We got to the New Bedford YMCA where number pick up was really easy. I expected it to get a bit crazy with so many runners, but the race volunteers had multiple tables set up based on race number for pick. The race had strong security but not overwhelming and annoying. They quickly scanned through all bags that would go into the Y and were only allowed in the locker rooms and not the gym part. The locker room was toasty to say the least, but there was a good amount of lockers in there for the girls. We showed up about an hour early as due to snow there was limited parking and we wanted to make sure we had no problems. Got lockers, changed, got bibs and were all set and ready to run. They had many bathroom options from the YMCA indoor to porta ones outside.
10 minutes before the start, Sonia and I left the safe warmness of the Y and walked the two blocks for race start that was already packed with runners. I know the race had pace groups, but it was hard to find as the excitement took over. We took a photo and parted ways.
At this point, I still had delusions that I could run a decent race, not a PR race, but a decent run. And then the gun went off. Immediately I felt like a cliche in a movie… you know that scene where someone busts their face on the floor and slows down to slow motion… well don’t worry I didn’t fall, but every step from the start felt (and was) in slow motion for me. My limbs and mind just felt fogged as the days of lack of eating and drowsy meds took it’s tool.
Within a mile, I changed my goal from time to just trying to finish. There was the option to drop out, sure… but here’s the deal, I love running races and even when I’m not racing per say, I like finishing. The idea of dropping out just because I knew my time was going to be terrible felt ridiculous to me. The other things that went through my head was the city and volunteers put a lot of time and effort into clearing the snow off the roads so we could all run, so of course I should take advantage of the offer. And most importantly, this was 13.1 miles, only half the distance of a marathon and if I was ready to drop out, what am I going to do next month when the Boston Marathon comes up? There is not enough time to train and catch up. It’s just not possible for me this year. The only thing I could do is embrace the suck, endure and get it done with. The pain and perseverance is what makes us runners, and ultra runners sign up for things that most people consider crazy. Or maybe it’s the masochism.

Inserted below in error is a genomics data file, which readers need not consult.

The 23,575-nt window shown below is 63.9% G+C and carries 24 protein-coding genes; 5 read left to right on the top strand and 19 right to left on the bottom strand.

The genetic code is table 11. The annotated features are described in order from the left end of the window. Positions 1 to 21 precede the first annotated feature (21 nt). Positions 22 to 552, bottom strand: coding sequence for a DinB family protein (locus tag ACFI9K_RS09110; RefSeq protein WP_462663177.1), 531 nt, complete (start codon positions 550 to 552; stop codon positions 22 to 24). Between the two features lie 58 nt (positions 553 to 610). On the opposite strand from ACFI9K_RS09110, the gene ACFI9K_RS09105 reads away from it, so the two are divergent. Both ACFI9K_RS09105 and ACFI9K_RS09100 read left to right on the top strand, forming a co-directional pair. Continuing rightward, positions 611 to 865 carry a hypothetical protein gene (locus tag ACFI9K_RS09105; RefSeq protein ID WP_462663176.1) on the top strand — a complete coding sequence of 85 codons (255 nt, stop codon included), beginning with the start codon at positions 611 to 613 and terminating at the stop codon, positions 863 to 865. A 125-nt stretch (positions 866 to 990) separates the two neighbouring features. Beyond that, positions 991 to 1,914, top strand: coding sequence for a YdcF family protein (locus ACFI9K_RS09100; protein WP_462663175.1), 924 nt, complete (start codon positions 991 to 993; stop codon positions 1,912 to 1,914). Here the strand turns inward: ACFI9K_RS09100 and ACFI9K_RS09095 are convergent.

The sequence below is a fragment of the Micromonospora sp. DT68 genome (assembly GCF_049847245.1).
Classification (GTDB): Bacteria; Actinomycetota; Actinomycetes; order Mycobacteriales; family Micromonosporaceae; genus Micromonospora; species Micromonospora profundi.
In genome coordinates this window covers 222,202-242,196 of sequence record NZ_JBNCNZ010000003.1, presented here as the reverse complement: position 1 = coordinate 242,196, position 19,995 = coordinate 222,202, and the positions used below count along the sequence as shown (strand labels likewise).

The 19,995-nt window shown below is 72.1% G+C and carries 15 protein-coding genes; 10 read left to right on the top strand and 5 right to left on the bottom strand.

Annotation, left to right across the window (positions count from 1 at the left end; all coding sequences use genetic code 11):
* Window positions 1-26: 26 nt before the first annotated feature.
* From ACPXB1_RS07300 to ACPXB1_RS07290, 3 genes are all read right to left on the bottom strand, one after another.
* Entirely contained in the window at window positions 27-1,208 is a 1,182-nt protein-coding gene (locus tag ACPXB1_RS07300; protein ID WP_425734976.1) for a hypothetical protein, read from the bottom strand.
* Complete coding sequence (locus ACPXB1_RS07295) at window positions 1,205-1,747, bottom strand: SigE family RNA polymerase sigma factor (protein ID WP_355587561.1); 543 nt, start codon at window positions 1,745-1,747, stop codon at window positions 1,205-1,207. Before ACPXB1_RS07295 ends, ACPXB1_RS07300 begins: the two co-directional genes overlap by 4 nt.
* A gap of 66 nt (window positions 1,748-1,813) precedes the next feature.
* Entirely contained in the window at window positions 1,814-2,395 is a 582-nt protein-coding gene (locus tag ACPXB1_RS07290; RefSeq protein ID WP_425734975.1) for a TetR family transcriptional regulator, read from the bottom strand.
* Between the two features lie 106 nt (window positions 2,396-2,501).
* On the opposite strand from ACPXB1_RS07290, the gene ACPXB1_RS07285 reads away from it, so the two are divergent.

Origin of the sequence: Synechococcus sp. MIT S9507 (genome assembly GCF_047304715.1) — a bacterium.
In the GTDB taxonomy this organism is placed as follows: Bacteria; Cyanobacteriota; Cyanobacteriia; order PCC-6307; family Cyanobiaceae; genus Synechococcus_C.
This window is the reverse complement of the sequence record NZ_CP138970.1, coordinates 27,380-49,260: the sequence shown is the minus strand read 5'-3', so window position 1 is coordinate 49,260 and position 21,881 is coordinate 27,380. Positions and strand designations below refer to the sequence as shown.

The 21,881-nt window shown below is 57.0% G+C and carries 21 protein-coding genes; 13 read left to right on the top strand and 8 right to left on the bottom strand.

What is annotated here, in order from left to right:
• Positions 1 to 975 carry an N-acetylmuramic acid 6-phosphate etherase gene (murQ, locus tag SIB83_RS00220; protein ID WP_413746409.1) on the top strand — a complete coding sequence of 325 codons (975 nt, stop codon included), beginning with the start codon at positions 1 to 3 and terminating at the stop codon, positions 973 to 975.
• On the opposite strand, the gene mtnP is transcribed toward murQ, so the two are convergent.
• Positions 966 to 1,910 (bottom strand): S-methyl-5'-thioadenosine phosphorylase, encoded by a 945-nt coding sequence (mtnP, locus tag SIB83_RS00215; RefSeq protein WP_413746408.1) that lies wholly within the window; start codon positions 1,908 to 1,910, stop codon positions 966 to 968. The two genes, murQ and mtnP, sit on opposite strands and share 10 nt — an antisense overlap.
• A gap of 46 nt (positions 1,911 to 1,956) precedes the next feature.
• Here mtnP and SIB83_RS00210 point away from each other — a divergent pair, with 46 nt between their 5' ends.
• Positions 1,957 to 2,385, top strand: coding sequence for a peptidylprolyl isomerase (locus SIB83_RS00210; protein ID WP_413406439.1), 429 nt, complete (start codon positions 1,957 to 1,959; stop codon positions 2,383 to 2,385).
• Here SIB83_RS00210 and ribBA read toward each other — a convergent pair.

The course is quintessential New England. It has rolling hills, crazy winds and a beautiful seaside view. However, unlike many New England small races, the course is closed to traffic. The locals and police were super encouraging! Even when I was half crawling in my walking break, the police would stop traffic to give me priority.